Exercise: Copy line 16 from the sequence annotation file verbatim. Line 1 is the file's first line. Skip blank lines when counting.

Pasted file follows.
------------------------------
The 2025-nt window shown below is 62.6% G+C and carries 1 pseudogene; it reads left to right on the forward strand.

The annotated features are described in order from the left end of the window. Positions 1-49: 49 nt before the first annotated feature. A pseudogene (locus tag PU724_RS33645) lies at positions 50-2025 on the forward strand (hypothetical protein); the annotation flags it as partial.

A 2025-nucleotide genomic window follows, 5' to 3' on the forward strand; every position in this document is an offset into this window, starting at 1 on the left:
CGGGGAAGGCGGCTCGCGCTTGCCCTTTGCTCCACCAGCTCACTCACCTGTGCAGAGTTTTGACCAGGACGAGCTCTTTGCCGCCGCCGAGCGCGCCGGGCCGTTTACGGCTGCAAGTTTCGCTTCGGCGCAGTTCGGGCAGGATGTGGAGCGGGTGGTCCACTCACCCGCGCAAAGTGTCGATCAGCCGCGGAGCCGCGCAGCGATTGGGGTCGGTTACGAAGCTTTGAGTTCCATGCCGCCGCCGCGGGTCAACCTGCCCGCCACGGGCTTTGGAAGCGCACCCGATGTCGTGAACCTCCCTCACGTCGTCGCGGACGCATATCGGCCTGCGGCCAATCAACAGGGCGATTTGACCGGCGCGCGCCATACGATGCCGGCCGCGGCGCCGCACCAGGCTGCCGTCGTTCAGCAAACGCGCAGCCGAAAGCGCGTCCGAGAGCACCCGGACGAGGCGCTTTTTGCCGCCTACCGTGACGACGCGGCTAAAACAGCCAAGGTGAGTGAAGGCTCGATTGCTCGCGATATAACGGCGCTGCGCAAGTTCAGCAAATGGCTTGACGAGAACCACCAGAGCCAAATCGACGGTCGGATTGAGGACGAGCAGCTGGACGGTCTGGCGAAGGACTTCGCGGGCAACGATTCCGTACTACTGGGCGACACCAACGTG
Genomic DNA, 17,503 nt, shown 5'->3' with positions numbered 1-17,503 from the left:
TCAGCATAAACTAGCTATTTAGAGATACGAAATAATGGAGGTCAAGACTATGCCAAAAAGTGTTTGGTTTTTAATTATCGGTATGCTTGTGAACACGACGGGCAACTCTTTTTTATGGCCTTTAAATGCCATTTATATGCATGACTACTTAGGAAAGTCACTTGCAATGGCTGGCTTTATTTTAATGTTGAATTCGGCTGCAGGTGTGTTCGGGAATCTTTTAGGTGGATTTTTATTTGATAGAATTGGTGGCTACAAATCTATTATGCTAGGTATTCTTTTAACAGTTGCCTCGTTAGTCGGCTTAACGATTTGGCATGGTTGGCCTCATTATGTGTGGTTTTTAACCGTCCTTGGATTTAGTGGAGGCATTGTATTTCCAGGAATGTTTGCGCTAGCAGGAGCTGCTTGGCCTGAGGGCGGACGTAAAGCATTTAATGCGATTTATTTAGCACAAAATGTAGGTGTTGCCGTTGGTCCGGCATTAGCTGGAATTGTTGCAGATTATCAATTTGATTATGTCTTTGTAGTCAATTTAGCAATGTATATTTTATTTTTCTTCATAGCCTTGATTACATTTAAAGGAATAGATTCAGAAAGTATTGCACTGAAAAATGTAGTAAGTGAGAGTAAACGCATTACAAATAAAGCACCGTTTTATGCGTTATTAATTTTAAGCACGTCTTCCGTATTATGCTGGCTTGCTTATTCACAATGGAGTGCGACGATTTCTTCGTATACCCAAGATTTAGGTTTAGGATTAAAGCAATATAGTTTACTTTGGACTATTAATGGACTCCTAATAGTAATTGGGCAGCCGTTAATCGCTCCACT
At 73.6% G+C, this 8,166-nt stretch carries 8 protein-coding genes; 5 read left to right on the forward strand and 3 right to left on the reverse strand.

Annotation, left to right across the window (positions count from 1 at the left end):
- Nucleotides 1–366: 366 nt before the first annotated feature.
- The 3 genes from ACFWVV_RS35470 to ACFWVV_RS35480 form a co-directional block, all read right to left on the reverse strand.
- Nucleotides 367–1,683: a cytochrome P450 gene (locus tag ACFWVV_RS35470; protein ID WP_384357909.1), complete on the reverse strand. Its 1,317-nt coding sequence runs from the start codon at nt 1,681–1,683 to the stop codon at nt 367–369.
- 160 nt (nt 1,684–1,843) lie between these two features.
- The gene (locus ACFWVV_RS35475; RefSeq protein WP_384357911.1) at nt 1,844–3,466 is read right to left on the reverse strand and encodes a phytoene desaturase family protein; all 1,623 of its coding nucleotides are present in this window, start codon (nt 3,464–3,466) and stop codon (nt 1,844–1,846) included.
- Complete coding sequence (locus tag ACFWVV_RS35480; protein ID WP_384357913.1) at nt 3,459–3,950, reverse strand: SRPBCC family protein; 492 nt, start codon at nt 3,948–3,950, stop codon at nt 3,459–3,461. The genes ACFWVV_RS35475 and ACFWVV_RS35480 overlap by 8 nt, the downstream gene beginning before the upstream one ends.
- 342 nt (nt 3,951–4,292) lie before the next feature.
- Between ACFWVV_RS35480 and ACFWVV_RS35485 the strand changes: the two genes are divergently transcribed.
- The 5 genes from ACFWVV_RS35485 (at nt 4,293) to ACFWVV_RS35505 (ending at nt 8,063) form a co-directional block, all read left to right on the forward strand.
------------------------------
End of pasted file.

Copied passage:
- Between ACFWVV_RS35480 and ACFWVV_RS35485 the strand changes: the two genes are divergently transcribed.